Adverse reactions were relatively frequent, with over 50% of patients reporting at least one. Most (30% to 40%) involved the gastrointestinal tract. Most adverse effects are mild, but 21% of patients discontinued therapy because of an adverse event, principally diarrhea, rash, nausea, vomiting, Gl pain, and neutropenia. Most adverse effects occur early in the course of treatment, but a new onset of adverse effects can occur after several months.
The incidence rates of adverse events listed in the following table were derived from multicenter, controlled clinical trials in stroke patients described above comparing ticlopidine hydrochloride, placebo, and aspirin over study periods of up to 5.8 years. Adverse events considered by the investigator to be probably drug-related that occurred in at least 1% of patients treated with ticlopidine hydrochloride are shown in the following table:
|Incidence of discontinuation, regardless of relationship to therapy, is shown in parentheses.|
| Percent of Patients with Adverse Events in Controlled Studies (TASS and CATS) |
|Event||Ticlopidine hydrochloride (n=2048) Incidence||Aspirin (n=1527) Incidence||Placebo (n=536) Incidence|
| Any Events || 60.0 (20.9) || 53.2 (14.5) || 34.3 (6.1) |
|Diarrhea||12.5 (6.3)||5.2 (1.8)||4.5 (1.7)|
|Nausea||7.0 (2.6)||6.2 (1.9)||1.7 (0.9)|
|Dyspepsia||7.0 (1.1)||9.0 (2.0)||0.9 (0.2)|
|Rash||5.1 (3.4)||1.5 (0.8)||0.6 (0.9)|
|Gl Pain||3.7 (1.9)||5.6 (2.7)||1.3 (0.4)|
|Neutropenia||2.4 (1.3)||0.8 (0.1)||1.1 (0.4)|
|Purpura||2.2 (0.2)||1.6 (0.1)||0.0 (0.0)|
|Vomiting||1.9 (1.4)||1.4 (0.9)||0.9 (0.4)|
|Flatulence||1.5 (0.1)||1.4 (0.3)||0.0 (0.0)|
|Pruritus||1.3 (0.8)||0.3 (0.1)||0.0 (0.0)|
|Dizziness||1.1 (0.4)||0.5 (0.4)||0.0 (0.0)|
|Anorexia||1.0 (0.4)||0.5 (0.3)||0.0 (0.0)|
|Abnormal Liver Function test||1.0 (0.7)||0.3 (0.3)||0.0 (0.0)|
Neutropenia/thrombocytopenia, TTP, aplastic anemia (see BOXED WARNING and WARNINGS), leukemia, agranulocytosis, eosinophilia, pancytopenia, thrombocytosis, and bone marrow depression have been reported.
Ticlopidine hydrochloride therapy has been associated with a variety of gastrointestinal complaints including diarrhea and nausea. The majority of cases are mild, but about 13% of patients discontinued therapy because of these. They usually occur within 3 months of initiation of therapy and typically are resolved within 1 to 2 weeks without discontinuation of therapy. If the effect is severe or persistent, therapy should be discontinued. In some cases of severe or bloody diarrhea, colitis was later diagnosed.
Ticlopidine hydrochloride has been associated with increased bleeding, spontaneous post-traumatic bleeding, and perioperative bleeding including, but not limited to, gastrointestinal bleeding. It has also been associated with a number of bleeding complications such as ecchymosis, epistaxis, hematuria, and conjunctival hemorrhage.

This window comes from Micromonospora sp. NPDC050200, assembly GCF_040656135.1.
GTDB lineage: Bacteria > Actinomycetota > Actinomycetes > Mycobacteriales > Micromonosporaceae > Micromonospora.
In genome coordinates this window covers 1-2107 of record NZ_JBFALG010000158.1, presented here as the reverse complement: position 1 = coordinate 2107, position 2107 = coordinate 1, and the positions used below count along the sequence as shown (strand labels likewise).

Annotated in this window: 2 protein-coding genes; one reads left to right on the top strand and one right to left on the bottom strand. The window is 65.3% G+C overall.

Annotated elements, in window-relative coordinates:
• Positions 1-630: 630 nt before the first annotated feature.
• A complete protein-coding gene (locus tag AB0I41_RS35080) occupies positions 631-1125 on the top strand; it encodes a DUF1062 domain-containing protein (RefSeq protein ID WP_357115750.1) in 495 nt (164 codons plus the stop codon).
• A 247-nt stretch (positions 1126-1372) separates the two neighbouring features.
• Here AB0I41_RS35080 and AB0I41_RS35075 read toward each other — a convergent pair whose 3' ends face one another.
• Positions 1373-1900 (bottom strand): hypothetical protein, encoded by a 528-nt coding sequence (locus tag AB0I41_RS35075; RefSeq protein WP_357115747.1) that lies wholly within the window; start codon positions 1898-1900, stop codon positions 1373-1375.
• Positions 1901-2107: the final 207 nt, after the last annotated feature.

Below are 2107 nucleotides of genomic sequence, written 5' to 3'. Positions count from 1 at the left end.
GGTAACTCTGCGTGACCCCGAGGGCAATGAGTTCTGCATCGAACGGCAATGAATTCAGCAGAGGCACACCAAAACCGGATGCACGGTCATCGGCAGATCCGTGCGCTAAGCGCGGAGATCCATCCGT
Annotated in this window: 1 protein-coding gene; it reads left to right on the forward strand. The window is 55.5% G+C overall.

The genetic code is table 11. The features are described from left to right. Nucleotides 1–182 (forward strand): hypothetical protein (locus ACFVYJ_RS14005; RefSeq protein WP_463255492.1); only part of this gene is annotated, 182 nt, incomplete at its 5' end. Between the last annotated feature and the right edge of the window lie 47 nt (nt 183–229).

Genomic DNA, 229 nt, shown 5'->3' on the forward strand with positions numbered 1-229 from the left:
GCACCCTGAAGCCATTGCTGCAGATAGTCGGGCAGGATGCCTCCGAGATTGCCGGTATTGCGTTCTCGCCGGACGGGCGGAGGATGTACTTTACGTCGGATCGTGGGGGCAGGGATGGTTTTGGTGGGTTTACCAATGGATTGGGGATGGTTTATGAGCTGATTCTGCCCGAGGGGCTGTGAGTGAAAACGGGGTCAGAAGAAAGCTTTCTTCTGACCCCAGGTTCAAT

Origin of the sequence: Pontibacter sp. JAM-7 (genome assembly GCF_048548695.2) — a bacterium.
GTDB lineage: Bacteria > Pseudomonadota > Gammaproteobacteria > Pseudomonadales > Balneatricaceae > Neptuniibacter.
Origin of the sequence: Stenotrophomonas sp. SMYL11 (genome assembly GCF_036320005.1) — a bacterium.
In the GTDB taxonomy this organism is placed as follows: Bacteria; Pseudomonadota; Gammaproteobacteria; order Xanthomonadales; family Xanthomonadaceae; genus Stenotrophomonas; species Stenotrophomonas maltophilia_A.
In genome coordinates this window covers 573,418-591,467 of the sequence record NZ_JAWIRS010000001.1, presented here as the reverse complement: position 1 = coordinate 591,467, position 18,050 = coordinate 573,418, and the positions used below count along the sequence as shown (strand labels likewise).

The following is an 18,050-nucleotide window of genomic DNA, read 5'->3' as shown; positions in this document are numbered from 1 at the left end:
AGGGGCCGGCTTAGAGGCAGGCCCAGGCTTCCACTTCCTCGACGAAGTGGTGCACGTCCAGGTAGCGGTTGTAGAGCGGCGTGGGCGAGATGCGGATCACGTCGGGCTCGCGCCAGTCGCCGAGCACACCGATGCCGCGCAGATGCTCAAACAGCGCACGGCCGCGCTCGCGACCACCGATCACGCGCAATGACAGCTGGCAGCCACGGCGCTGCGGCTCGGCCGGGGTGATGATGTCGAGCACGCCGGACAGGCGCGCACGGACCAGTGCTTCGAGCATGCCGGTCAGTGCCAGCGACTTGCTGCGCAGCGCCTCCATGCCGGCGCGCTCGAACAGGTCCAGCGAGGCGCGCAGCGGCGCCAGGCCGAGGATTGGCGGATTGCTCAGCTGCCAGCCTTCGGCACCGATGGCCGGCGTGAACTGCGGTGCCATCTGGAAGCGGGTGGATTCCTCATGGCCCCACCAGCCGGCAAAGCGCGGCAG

Intracerebral bleeding was rare in clinical trials with ticlopidine hydrochloride, with an incidence no greater than that seen with comparator agents (ticlopidine 0.5%, aspirin 0.6%, placebo 0.75%). It has also been reported postmarketing.
Ticlopidine has been associated with a maculopapular or urticarial rash (often with pruritus). Rash usually occurs within 3 months of initiation of therapy, with a mean onset time of 11 days. If drug is discontinued, recovery occurs within several days. Many rashes do not recur on drug rechallenge. There have been rare reports of severe rashes, including Stevens-Johnson syndrome, erythema multiforme, and exfoliative dermatitis.
Less Frequent Adverse Reactions (Probably Related)
Clinical adverse experiences occurring in 0.5% to 1.0% of patients in the controlled trials include:
• Digestive System: Gl fullness
• Body as a Whole: asthenia, pain
• Skin and Appendages: urticaria
• Hemostatic System: epistaxis
• Nervous System: headache
• Special Senses: tinnitus
In addition, rarer, relatively serious and potentially fatal events associated with the use of ticlopidine hydrochloride have also been reported from postmarketing experience: Hemolytic anemia with reticulocytosis, immune thrombocytopenia, hepatitis, hepatocellular jaundice, cholestatic jaundice, hepatic necrosis, hepatic failure, peptic ulcer, renal failure, nephrotic syndrome, hyponatremia, vasculitis, sepsis, allergic reactions (including angioedema, allergic pneumonitis, and anaphylaxis), systemic lupus (positive ANA), peripheral neuropathy, serum sickness, arthropathy, and myositis.
One case of deliberate overdosage with ticlopidine hydrochloride has been reported by a foreign postmarketing surveillance program. A 38 year old male took a single 6000 mg dose of ticlopidine hydrochloride (equivalent to 24 standard 250 mg tablets). The only abnormalities reported were increased bleeding time and increased SGPT. No special therapy was instituted and the patient recovered without sequelae.
Single oral doses of ticlopidine at 1600 mg/kg and 500 mg/kg were lethal to rats and mice, respectively. Symptoms of acute toxicity were Gl hemorrhage, convulsions, hypothermia, dyspnea, loss of equilibrium and abnormal gait.